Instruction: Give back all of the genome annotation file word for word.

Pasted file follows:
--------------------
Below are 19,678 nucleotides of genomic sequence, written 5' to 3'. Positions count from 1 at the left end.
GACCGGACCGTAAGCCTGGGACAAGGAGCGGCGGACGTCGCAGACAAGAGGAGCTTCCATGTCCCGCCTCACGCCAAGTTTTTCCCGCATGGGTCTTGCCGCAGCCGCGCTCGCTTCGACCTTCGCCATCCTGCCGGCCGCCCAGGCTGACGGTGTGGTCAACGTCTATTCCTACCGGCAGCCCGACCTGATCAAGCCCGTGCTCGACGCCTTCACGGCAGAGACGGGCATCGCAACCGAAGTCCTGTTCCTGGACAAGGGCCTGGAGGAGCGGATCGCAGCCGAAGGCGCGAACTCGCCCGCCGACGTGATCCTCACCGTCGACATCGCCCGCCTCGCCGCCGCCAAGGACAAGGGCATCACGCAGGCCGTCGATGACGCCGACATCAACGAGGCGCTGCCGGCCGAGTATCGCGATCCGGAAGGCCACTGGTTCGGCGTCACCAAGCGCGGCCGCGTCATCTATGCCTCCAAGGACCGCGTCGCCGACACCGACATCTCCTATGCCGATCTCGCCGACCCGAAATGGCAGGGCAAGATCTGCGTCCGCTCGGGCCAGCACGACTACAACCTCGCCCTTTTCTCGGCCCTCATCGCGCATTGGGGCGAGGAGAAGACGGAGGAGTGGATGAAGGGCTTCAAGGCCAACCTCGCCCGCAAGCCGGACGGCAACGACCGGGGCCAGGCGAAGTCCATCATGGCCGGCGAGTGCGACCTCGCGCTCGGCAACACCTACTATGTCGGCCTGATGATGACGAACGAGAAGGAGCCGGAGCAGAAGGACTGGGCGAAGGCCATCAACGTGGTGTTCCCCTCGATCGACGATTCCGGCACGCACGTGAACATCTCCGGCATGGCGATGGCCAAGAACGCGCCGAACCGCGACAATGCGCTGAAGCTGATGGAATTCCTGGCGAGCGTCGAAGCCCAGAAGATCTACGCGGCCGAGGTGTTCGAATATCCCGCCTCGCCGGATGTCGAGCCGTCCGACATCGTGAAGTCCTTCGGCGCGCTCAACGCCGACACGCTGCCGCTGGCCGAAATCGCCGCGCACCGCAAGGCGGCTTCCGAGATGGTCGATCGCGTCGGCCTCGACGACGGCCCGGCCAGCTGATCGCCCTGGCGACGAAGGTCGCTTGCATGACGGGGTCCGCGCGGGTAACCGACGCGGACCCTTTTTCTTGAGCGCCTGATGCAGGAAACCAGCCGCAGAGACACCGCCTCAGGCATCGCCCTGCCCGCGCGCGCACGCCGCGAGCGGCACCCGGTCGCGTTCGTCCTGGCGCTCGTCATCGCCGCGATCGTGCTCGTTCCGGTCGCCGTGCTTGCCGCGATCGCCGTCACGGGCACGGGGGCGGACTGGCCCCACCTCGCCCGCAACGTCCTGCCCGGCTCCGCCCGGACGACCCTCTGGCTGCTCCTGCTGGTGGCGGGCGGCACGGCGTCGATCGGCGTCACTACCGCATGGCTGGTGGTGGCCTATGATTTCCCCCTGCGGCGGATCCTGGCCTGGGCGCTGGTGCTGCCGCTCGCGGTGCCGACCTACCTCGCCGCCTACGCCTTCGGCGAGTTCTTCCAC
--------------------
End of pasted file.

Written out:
Below are 19,678 nucleotides of genomic sequence, written 5' to 3'. Positions count from 1 at the left end.
GACCGGACCGTAAGCCTGGGACAAGGAGCGGCGGACGTCGCAGACAAGAGGAGCTTCCATGTCCCGCCTCACGCCAAGTTTTTCCCGCATGGGTCTTGCCGCAGCCGCGCTCGCTTCGACCTTCGCCATCCTGCCGGCCGCCCAGGCTGACGGTGTGGTCAACGTCTATTCCTACCGGCAGCCCGACCTGATCAAGCCCGTGCTCGACGCCTTCACGGCAGAGACGGGCATCGCAACCGAAGTCCTGTTCCTGGACAAGGGCCTGGAGGAGCGGATCGCAGCCGAAGGCGCGAACTCGCCCGCCGACGTGATCCTCACCGTCGACATCGCCCGCCTCGCCGCCGCCAAGGACAAGGGCATCACGCAGGCCGTCGATGACGCCGACATCAACGAGGCGCTGCCGGCCGAGTATCGCGATCCGGAAGGCCACTGGTTCGGCGTCACCAAGCGCGGCCGCGTCATCTATGCCTCCAAGGACCGCGTCGCCGACACCGACATCTCCTATGCCGATCTCGCCGACCCGAAATGGCAGGGCAAGATCTGCGTCCGCTCGGGCCAGCACGACTACAACCTCGCCCTTTTCTCGGCCCTCATCGCGCATTGGGGCGAGGAGAAGACGGAGGAGTGGATGAAGGGCTTCAAGGCCAACCTCGCCCGCAAGCCGGACGGCAACGACCGGGGCCAGGCGAAGTCCATCATGGCCGGCGAGTGCGACCTCGCGCTCGGCAACACCTACTATGTCGGCCTGATGATGACGAACGAGAAGGAGCCGGAGCAGAAGGACTGGGCGAAGGCCATCAACGTGGTGTTCCCCTCGATCGACGATTCCGGCACGCACGTGAACATCTCCGGCATGGCGATGGCCAAGAACGCGCCGAACCGCGACAATGCGCTGAAGCTGATGGAATTCCTGGCGAGCGTCGAAGCCCAGAAGATCTACGCGGCCGAGGTGTTCGAATATCCCGCCTCGCCGGATGTCGAGCCGTCCGACATCGTGAAGTCCTTCGGCGCGCTCAACGCCGACACGCTGCCGCTGGCCGAAATCGCCGCGCACCGCAAGGCGGCTTCCGAGATGGTCGATCGCGTCGGCCTCGACGACGGCCCGGCCAGCTGATCGCCCTGGCGACGAAGGTCGCTTGCATGACGGGGTCCGCGCGGGTAACCGACGCGGACCCTTTTTCTTGAGCGCCTGATGCAGGAAACCAGCCGCAGAGACACCGCCTCAGGCATCGCCCTGCCCGCGCGCGCACGCCGCGAGCGGCACCCGGTCGCGTTCGTCCTGGCGCTCGTCATCGCCGCGATCGTGCTCGTTCCGGTCGCCGTGCTTGCCGCGATCGCCGTCACGGGCACGGGGGCGGACTGGCCCCACCTCGCCCGCAACGTCCTGCCCGGCTCCGCCCGGACGACCCTCTGGCTGCTCCTGCTGGTGGCGGGCGGCACGGCGTCGATCGGCGTCACTACCGCATGGCTGGTGGTGGCCTATGATTTCCCCCTGCGGCGGATCCTGGCCTGGGCGCTGGTGCTGCCGCTCGCGGTGCCGACCTACCTCGCCGCCTACGCCTTCGGCGAGTTCTTCCAC